A church’s lawsuit may go forward because it reasonably feared that Iowa’s strict anti-discrimination law would create legal penalties for its preaching and for having single-sex bathrooms and showers, an Iowa court has ruled.
“The government acts outside of its authority when it attempts to
control churches,” said Steve O’Ban, senior counsel with Alliance
Defending Freedom. “Neither the commission nor any state law has the
constitutional authority to dictate how any church uses its facility or
what public statements a church can make concerning sexuality.”
O’Ban represented Fort Des Moines Church of Christ in U.S. district
court. The church is suing based on fears the state’s
anti-discrimination policy on gender identity and sexual orientation
would make it legally liable for preaching and following its views on
homosexuality and transgender issues – including having single-sex
Judge Stephanie Rose of the U.S. District Court for the Southern
District of Iowa rejected state officials’ request to dismiss the
church’s lawsuit Oct. 14. She agreed with the church that the law had a
chilling effect on its speech.
Although the court denied the church’s request for a preliminary
injunction against enforcement of the law, it allowed the lawsuit to
proceed because the church’s fear of prosecution was “objectively
The church’s policy is likely permitted under the law because the
policy is “plainly drafted to serve a religious purpose,” the ruling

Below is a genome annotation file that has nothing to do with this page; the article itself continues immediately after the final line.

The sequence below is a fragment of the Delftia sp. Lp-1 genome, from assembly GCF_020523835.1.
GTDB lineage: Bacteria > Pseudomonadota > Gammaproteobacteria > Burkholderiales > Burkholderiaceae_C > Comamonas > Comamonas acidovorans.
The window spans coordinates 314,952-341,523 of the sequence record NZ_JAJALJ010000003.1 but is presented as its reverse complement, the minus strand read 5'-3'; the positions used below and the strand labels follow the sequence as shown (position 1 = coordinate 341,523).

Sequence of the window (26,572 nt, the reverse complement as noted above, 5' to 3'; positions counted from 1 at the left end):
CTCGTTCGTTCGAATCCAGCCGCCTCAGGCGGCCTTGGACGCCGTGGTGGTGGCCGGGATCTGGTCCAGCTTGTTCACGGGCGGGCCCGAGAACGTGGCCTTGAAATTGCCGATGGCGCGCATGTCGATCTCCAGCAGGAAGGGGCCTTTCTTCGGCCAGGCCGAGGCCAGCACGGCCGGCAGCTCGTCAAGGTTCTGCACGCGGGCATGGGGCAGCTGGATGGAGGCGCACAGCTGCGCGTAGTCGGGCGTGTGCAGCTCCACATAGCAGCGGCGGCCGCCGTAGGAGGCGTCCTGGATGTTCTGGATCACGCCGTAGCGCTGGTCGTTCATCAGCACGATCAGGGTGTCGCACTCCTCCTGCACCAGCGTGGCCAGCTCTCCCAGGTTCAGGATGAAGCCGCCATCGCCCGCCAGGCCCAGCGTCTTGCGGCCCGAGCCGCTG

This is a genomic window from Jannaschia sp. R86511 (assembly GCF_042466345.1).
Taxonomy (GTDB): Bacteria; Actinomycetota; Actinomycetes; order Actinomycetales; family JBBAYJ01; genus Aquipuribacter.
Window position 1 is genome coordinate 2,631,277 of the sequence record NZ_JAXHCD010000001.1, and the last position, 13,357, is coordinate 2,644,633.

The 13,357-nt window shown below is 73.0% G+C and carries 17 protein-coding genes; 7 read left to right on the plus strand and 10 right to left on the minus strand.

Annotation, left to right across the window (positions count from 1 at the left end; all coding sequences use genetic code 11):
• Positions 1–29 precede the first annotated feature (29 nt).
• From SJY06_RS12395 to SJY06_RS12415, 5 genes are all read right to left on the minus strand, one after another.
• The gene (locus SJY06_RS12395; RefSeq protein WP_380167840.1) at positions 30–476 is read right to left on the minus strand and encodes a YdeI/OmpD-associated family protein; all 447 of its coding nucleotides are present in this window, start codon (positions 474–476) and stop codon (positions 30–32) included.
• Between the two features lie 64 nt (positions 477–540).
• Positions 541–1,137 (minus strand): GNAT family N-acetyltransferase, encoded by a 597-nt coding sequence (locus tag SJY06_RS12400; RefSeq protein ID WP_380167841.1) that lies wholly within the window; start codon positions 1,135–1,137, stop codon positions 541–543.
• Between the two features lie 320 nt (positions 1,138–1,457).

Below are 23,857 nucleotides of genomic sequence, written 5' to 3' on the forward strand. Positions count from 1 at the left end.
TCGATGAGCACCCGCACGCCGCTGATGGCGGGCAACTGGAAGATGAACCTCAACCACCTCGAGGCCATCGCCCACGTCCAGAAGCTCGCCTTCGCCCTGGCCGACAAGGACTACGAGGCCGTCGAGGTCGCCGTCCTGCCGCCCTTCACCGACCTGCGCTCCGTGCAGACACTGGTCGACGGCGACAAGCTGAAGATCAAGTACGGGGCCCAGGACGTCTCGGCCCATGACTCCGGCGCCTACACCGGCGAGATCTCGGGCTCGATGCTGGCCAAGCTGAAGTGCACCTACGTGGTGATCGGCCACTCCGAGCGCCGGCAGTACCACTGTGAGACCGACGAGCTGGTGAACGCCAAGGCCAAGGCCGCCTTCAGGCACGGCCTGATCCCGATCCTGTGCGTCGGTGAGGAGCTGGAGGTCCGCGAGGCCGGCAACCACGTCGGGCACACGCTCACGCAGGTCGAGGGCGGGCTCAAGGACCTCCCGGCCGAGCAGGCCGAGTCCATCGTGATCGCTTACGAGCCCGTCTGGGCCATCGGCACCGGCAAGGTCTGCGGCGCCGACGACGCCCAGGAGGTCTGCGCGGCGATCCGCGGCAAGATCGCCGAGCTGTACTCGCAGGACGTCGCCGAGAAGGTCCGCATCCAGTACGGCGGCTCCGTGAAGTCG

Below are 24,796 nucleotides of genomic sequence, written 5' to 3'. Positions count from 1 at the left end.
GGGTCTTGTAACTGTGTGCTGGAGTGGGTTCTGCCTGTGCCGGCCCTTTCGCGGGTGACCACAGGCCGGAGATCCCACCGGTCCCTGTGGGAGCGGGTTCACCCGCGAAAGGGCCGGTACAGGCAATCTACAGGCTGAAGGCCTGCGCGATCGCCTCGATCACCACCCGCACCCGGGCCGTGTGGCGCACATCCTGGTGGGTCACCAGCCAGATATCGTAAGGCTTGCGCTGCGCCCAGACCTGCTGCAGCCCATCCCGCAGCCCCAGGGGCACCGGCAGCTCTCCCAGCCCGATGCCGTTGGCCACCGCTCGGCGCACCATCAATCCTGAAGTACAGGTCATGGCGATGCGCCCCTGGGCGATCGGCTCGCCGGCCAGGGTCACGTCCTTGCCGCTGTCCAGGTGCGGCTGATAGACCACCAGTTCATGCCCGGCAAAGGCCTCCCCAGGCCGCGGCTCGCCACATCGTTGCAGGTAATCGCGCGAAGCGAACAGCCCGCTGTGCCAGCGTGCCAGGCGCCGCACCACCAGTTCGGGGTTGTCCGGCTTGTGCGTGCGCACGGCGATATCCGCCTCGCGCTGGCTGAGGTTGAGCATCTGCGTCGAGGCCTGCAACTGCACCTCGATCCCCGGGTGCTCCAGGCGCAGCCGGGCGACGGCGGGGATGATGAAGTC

said. At the same time, the court said state and city officials’
statements that the law doesn’t apply to the church have little weight
because they do not prevent officials from enforcing the law.
Christiana Holcomb, legal counsel at Alliance Defending Freedom, said the lawsuit was necessary.
“Churches should be free to talk about their religious beliefs and
operate their houses of worship according to their faith without fearing
government punishment,” she said.
O’Ban added: “As the court found, government bureaucrats don’t get to
decide which church activities have a religious purpose; that’s for the
church to decide.”
Earlier this year the Iowa Civil Rights Commission produced a guide to
Iowa law for public accommodations providers concerning sexual
orientation and gender identity.
The brochure-sized guide said the 2007 Iowa Civil Rights Act applies
to churches “sometimes.” It acknowledged that the law does not apply to
religious institutions in the matter of a “bona fide religious purpose,”
but appeared to open the door to prosecution.
“Where qualifications are not related to a bona fide religious
purpose, churches are still subject to the law’s provisions. (e.g. a
child care facility operated at a church or a church service open to the
public),” the pamphlet said.
It barred harassment including “intentional use of names and pronouns inconsistent with a person’s presented gender.”
According to the commission, the law requires locker rooms,
restrooms, and living facilities in places of public accommodation to be
open to persons based on their self-identified gender identity.
Those who believe they have been discriminated against may file a
complaint with the civil rights commission. The pamphlet said it was
designed for educational purposes only and not intended to be legal